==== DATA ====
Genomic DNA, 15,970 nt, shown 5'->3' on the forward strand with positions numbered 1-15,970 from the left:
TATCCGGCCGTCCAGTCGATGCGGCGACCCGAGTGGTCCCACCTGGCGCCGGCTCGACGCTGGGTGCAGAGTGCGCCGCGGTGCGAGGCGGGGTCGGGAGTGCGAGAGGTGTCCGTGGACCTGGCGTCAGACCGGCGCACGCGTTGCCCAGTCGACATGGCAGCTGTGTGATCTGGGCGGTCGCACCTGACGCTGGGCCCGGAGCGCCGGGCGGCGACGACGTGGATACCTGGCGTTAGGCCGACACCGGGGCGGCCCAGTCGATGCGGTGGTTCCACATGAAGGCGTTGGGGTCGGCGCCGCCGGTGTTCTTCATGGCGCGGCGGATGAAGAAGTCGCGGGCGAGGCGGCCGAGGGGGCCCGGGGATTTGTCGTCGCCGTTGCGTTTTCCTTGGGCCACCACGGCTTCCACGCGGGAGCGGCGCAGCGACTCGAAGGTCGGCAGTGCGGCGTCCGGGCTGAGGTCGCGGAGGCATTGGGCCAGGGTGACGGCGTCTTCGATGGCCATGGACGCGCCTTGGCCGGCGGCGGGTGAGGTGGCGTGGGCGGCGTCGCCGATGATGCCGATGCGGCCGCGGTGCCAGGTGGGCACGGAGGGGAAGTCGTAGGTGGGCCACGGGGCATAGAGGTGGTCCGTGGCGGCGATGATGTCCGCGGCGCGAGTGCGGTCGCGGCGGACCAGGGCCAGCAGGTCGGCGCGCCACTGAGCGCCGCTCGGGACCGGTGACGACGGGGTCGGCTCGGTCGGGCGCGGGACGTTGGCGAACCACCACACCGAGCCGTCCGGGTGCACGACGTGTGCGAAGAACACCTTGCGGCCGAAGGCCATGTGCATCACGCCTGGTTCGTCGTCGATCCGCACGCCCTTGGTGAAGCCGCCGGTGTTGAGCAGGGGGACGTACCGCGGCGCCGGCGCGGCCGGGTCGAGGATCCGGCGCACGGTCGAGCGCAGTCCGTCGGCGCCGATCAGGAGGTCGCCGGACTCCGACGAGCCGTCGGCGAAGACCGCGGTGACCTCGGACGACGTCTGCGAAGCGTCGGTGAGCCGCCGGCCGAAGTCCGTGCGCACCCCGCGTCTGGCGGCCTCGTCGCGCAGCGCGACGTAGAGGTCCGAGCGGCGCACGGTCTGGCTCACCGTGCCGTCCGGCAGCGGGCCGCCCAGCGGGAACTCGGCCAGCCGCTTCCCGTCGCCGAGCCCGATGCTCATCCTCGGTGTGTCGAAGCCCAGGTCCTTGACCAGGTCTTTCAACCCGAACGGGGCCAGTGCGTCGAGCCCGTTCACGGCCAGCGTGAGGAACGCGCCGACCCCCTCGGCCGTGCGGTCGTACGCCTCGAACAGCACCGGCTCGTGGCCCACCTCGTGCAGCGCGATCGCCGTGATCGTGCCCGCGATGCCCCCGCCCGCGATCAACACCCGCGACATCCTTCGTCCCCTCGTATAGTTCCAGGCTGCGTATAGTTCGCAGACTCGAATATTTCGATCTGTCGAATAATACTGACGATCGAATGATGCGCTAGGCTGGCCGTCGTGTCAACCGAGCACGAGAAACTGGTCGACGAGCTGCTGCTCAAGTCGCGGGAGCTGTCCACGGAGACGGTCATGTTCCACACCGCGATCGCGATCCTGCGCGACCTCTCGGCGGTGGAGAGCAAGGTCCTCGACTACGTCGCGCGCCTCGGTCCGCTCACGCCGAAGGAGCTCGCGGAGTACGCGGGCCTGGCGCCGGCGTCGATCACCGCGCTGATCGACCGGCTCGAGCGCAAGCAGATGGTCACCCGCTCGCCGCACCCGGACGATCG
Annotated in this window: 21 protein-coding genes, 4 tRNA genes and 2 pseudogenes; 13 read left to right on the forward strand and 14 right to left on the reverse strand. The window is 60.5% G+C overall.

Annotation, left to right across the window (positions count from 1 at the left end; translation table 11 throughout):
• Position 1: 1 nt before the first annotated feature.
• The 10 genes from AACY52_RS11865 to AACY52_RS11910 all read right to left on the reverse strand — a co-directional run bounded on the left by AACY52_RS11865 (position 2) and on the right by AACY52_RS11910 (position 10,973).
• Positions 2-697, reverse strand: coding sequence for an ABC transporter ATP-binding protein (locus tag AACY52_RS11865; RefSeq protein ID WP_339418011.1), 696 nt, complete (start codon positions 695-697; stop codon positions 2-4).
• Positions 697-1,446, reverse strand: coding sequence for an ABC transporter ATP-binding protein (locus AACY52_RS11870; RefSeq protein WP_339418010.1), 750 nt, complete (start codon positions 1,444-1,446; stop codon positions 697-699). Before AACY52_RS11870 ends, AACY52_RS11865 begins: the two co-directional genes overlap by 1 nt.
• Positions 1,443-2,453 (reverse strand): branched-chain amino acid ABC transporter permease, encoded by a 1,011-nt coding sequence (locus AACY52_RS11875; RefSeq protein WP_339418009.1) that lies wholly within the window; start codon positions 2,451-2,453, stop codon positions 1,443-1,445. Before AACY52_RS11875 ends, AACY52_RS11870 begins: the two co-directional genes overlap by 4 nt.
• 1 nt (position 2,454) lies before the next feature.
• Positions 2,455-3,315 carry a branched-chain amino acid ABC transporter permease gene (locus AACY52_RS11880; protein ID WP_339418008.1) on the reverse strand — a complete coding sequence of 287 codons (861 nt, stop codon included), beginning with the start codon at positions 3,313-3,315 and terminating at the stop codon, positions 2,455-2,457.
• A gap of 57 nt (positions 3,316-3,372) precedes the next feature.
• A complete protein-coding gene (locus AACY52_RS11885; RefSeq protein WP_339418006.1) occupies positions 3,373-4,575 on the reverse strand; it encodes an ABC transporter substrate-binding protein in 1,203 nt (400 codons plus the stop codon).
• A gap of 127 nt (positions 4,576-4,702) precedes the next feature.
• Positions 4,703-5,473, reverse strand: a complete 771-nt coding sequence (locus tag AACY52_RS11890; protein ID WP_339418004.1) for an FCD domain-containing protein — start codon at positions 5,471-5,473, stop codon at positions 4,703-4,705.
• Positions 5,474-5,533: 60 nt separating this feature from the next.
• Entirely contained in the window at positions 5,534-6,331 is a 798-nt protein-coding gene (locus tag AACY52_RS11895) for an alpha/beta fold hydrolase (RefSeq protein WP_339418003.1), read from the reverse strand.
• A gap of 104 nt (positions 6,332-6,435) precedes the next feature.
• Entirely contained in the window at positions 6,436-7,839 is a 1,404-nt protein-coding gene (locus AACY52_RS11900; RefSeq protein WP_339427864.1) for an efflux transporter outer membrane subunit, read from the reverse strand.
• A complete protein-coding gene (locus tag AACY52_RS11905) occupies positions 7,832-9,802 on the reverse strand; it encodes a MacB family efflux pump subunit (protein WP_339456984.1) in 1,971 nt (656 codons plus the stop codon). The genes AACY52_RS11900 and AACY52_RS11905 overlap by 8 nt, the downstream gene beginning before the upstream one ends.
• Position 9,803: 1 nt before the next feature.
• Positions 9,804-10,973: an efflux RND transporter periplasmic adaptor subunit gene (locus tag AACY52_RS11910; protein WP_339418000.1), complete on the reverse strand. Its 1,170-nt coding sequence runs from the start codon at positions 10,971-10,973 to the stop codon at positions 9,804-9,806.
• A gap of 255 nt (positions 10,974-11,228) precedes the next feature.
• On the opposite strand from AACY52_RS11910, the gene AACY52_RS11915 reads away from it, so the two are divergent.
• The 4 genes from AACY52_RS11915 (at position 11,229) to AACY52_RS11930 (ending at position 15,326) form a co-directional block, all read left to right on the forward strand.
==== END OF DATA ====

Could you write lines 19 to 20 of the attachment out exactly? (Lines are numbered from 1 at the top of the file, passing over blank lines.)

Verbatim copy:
• Entirely contained in the window at positions 6,436-7,839 is a 1,404-nt protein-coding gene (locus AACY52_RS11900; RefSeq protein WP_339427864.1) for an efflux transporter outer membrane subunit, read from the reverse strand.
• A complete protein-coding gene (locus tag AACY52_RS11905) occupies positions 7,832-9,802 on the reverse strand; it encodes a MacB family efflux pump subunit (protein WP_339456984.1) in 1,971 nt (656 codons plus the stop codon). The genes AACY52_RS11900 and AACY52_RS11905 overlap by 8 nt, the downstream gene beginning before the upstream one ends.